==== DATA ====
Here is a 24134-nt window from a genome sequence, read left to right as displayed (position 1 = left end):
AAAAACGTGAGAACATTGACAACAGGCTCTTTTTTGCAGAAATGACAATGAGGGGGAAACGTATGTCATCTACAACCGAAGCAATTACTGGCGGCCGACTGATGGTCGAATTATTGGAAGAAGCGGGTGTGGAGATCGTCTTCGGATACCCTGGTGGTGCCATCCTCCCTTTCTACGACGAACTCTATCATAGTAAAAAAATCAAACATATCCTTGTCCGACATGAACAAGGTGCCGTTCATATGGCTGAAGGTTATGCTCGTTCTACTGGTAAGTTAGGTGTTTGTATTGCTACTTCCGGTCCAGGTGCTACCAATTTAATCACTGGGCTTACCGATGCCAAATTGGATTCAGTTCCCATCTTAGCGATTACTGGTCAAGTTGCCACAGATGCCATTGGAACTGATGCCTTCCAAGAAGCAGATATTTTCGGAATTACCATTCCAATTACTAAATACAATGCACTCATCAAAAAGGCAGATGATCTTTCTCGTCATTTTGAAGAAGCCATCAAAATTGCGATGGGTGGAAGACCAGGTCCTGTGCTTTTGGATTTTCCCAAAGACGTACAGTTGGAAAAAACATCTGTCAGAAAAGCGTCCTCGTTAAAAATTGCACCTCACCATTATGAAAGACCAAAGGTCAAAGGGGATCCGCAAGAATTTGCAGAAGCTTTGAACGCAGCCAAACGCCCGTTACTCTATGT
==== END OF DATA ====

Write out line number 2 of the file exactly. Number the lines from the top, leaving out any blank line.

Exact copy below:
AAAAACGTGAGAACATTGACAACAGGCTCTTTTTTGCAGAAATGACAATGAGGGGGAAACGTATGTCATCTACAACCGAAGCAATTACTGGCGGCCGACTGATGGTCGAATTATTGGAAGAAGCGGGTGTGGAGATCGTCTTCGGATACCCTGGTGGTGCCATCCTCCCTTTCTACGACGAACTCTATCATAGTAAAAAAATCAAACATATCCTTGTCCGACATGAACAAGGTGCCGTTCATATGGCTGAAGGTTATGCTCGTTCTACTGGTAAGTTAGGTGTTTGTATTGCTACTTCCGGTCCAGGTGCTACCAATTTAATCACTGGGCTTACCGATGCCAAATTGGATTCAGTTCCCATCTTAGCGATTACTGGTCAAGTTGCCACAGATGCCATTGGAACTGATGCCTTCCAAGAAGCAGATATTTTCGGAATTACCATTCCAATTACTAAATACAATGCACTCATCAAAAAGGCAGATGATCTTTCTCGTCATTTTGAAGAAGCCATCAAAATTGCGATGGGTGGAAGACCAGGTCCTGTGCTTTTGGATTTTCCCAAAGACGTACAGTTGGAAAAAACATCTGTCAGAAAAGCGTCCTCGTTAAAAATTGCACCTCACCATTATGAAAGACCAAAGGTCAAAGGGGATCCGCAAGAATTTGCAGAAGCTTTGAACGCAGCCAAACGCCCGTTACTCTATGT